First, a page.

We are lucky to have on board a team of young, talented, and enthusiastic free software activists, who also run and administer the network at Sarai. They have been able to put in place an array of machines and applications across platforms, which we think is unique in terms of the variety and number of sometimes conflicting demands that it effectively addresses.
Mike Caloud: waag.sarai.net is evidence of the partnership between the Waag and Sarai. How have the Waag and Sarai benefited from collaboration?
Sarai: The relationship with the Waag has been one of collaboration at a very practical, concrete level, as well as one of the sharing of intellectual and creative energies. There has been a lot of two-way traffic, with exchanges of residencies, and visits. This has certainly lent dynamism to the creative processes at Sarai. The programmers and media lab people at Sarai have benefited enormously from their visits, for instance, to HAL and to tech_2, both of which took place with support from the Waag-Sarai Exchange programme. We have also had workshops in design, networking and system administration, as well as video and audio streaming. The partnership has also facilitated visits and talks at Sarai by media theorists from Europe, and starting from this summer, it will be theorists and practitioners from Delhi who will be spending time in Amsterdam, doing talks and conducting workshops that will be organized by the Waag.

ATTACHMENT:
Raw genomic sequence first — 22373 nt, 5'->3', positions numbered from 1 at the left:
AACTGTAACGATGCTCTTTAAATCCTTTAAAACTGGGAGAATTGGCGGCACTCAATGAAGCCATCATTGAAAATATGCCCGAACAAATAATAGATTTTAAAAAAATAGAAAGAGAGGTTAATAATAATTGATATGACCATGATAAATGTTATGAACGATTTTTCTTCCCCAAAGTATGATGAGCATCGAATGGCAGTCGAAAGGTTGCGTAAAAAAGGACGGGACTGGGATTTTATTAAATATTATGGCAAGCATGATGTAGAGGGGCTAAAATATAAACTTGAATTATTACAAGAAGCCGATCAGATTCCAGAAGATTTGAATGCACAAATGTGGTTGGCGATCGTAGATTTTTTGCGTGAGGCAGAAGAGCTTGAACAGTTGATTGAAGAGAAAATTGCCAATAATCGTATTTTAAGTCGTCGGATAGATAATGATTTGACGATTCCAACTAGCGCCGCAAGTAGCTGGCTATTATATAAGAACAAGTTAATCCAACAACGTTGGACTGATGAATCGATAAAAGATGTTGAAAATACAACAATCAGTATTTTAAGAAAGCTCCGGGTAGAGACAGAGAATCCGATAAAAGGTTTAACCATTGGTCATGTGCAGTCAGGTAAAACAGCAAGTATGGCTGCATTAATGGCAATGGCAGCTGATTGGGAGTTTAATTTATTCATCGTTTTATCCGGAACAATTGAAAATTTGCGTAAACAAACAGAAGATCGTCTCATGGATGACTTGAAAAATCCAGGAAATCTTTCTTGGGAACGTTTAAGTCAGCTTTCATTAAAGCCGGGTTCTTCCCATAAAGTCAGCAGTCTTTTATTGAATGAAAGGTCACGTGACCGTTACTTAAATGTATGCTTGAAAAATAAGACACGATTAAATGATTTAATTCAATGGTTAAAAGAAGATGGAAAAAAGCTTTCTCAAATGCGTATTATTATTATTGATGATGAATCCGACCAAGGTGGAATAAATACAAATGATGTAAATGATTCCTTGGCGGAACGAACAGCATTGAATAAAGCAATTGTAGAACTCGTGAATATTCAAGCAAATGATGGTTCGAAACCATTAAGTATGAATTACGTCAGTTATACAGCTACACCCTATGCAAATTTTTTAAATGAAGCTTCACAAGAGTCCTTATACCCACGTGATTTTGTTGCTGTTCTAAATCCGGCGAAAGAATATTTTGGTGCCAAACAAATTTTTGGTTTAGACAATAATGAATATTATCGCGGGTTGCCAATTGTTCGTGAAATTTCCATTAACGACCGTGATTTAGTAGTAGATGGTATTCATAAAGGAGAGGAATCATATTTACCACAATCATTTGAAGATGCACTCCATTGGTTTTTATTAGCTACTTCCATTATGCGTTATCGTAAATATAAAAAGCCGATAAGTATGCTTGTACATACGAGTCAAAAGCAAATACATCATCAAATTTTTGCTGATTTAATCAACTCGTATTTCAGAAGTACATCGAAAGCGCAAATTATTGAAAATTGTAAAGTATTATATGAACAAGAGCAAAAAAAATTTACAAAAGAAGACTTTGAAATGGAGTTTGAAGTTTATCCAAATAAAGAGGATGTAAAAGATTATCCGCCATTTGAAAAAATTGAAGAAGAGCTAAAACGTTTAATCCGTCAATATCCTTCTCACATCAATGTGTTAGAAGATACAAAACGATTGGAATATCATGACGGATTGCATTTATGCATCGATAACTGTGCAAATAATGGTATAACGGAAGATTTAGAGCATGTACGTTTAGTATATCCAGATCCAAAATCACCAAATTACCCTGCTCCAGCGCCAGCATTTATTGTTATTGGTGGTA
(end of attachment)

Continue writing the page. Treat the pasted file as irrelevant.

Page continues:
The publication of the Sarai Readers 01 and 02 is another instance of the Sarai Waag collaboration. The readers have been jointly published, and Geert Lovink from the Waag has been a part of the editorial team for both Readers.
The level of exchange and collaboration is poised to enter a qualitatively new phase as both Sarai and Waag as content producers can envisage the possibility of entering into new collaborative possibilities, this time with third parties located elsewhere. This is particularly because the experience gained by both Sarai and Waag in developing digital cultural interventions in cities like Delhi may have relevance in many other cities of the South.
Mike Caloud: Do you have other collaborations planned in the Asian/South Asian regions, and internationally?
Sarai: Sarai has active ties with other international institutions, organizations and bodies, and these are growing as we get many requests for collaborations, exchanges, and visits from overseas. We have especially good relationships with the new media scene in Australia (through ANAT, the Australian Network for Art and Technology), the UK, and Germany. We do feel that we should have a more active relationship with practitioners in North America, especially in the free software movement. We are developing partnerships with similar bodies in Eastern Europe and Japan, (through ISEA) and are actively pursuing a more dynamic network in the South Asian Region, especially with practitioners and artists in Bangladesh, Pakistan and Nepal. The political realities of South Asia, particularly the strained relationships between the Indian and Pakistani governments makes the need for collaborative energies in the region more urgent and all the more difficult, but this is certainly an area that we hope we will be able to forge more meaningful relationships in the future.
Another area of building interesting alliances with artists, practitioners, and public intellectuals is with similar cultural and academic initiatives in other Indian cities, particularly with Mumbai, Bangalore, and Kolkata – where we are now beginning to be known.